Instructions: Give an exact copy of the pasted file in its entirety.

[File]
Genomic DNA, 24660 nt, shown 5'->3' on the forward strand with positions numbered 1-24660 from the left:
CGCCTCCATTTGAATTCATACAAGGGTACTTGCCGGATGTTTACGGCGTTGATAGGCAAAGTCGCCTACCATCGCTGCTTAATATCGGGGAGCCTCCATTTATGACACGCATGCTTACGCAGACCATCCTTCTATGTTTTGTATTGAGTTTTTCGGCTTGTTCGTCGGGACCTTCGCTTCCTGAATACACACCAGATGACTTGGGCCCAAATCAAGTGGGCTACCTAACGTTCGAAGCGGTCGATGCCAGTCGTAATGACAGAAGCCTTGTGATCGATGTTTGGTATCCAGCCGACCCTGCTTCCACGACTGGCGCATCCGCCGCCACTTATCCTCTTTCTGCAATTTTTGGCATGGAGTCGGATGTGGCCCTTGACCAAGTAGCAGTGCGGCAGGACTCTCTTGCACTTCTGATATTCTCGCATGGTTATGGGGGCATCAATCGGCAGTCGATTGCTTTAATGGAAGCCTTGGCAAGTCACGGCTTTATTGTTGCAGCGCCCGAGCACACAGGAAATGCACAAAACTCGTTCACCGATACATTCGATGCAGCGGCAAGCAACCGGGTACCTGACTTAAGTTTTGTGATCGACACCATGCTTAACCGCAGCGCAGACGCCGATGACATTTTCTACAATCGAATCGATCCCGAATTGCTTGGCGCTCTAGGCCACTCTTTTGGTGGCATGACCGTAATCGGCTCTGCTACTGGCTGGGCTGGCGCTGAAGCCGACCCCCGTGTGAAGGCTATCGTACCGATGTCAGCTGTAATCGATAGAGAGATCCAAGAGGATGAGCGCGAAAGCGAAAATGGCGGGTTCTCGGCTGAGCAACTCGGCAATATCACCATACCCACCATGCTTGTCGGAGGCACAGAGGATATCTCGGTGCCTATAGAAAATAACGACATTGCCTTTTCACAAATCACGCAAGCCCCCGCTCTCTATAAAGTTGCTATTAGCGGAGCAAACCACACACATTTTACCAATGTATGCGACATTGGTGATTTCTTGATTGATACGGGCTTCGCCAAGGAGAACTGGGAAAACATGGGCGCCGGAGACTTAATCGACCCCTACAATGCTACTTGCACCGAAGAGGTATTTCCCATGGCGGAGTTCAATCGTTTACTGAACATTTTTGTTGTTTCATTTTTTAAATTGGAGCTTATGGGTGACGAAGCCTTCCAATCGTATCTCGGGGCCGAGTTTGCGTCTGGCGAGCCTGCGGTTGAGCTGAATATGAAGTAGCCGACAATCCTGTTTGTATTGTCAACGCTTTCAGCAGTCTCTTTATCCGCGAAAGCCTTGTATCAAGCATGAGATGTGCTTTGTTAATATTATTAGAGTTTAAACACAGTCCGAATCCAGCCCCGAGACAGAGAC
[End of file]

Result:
Genomic DNA, 24660 nt, shown 5'->3' on the forward strand with positions numbered 1-24660 from the left:
CGCCTCCATTTGAATTCATACAAGGGTACTTGCCGGATGTTTACGGCGTTGATAGGCAAAGTCGCCTACCATCGCTGCTTAATATCGGGGAGCCTCCATTTATGACACGCATGCTTACGCAGACCATCCTTCTATGTTTTGTATTGAGTTTTTCGGCTTGTTCGTCGGGACCTTCGCTTCCTGAATACACACCAGATGACTTGGGCCCAAATCAAGTGGGCTACCTAACGTTCGAAGCGGTCGATGCCAGTCGTAATGACAGAAGCCTTGTGATCGATGTTTGGTATCCAGCCGACCCTGCTTCCACGACTGGCGCATCCGCCGCCACTTATCCTCTTTCTGCAATTTTTGGCATGGAGTCGGATGTGGCCCTTGACCAAGTAGCAGTGCGGCAGGACTCTCTTGCACTTCTGATATTCTCGCATGGTTATGGGGGCATCAATCGGCAGTCGATTGCTTTAATGGAAGCCTTGGCAAGTCACGGCTTTATTGTTGCAGCGCCCGAGCACACAGGAAATGCACAAAACTCGTTCACCGATACATTCGATGCAGCGGCAAGCAACCGGGTACCTGACTTAAGTTTTGTGATCGACACCATGCTTAACCGCAGCGCAGACGCCGATGACATTTTCTACAATCGAATCGATCCCGAATTGCTTGGCGCTCTAGGCCACTCTTTTGGTGGCATGACCGTAATCGGCTCTGCTACTGGCTGGGCTGGCGCTGAAGCCGACCCCCGTGTGAAGGCTATCGTACCGATGTCAGCTGTAATCGATAGAGAGATCCAAGAGGATGAGCGCGAAAGCGAAAATGGCGGGTTCTCGGCTGAGCAACTCGGCAATATCACCATACCCACCATGCTTGTCGGAGGCACAGAGGATATCTCGGTGCCTATAGAAAATAACGACATTGCCTTTTCACAAATCACGCAAGCCCCCGCTCTCTATAAAGTTGCTATTAGCGGAGCAAACCACACACATTTTACCAATGTATGCGACATTGGTGATTTCTTGATTGATACGGGCTTCGCCAAGGAGAACTGGGAAAACATGGGCGCCGGAGACTTAATCGACCCCTACAATGCTACTTGCACCGAAGAGGTATTTCCCATGGCGGAGTTCAATCGTTTACTGAACATTTTTGTTGTTTCATTTTTTAAATTGGAGCTTATGGGTGACGAAGCCTTCCAATCGTATCTCGGGGCCGAGTTTGCGTCTGGCGAGCCTGCGGTTGAGCTGAATATGAAGTAGCCGACAATCCTGTTTGTATTGTCAACGCTTTCAGCAGTCTCTTTATCCGCGAAAGCCTTGTATCAAGCATGAGATGTGCTTTGTTAATATTATTAGAGTTTAAACACAGTCCGAATCCAGCCCCGAGACAGAGAC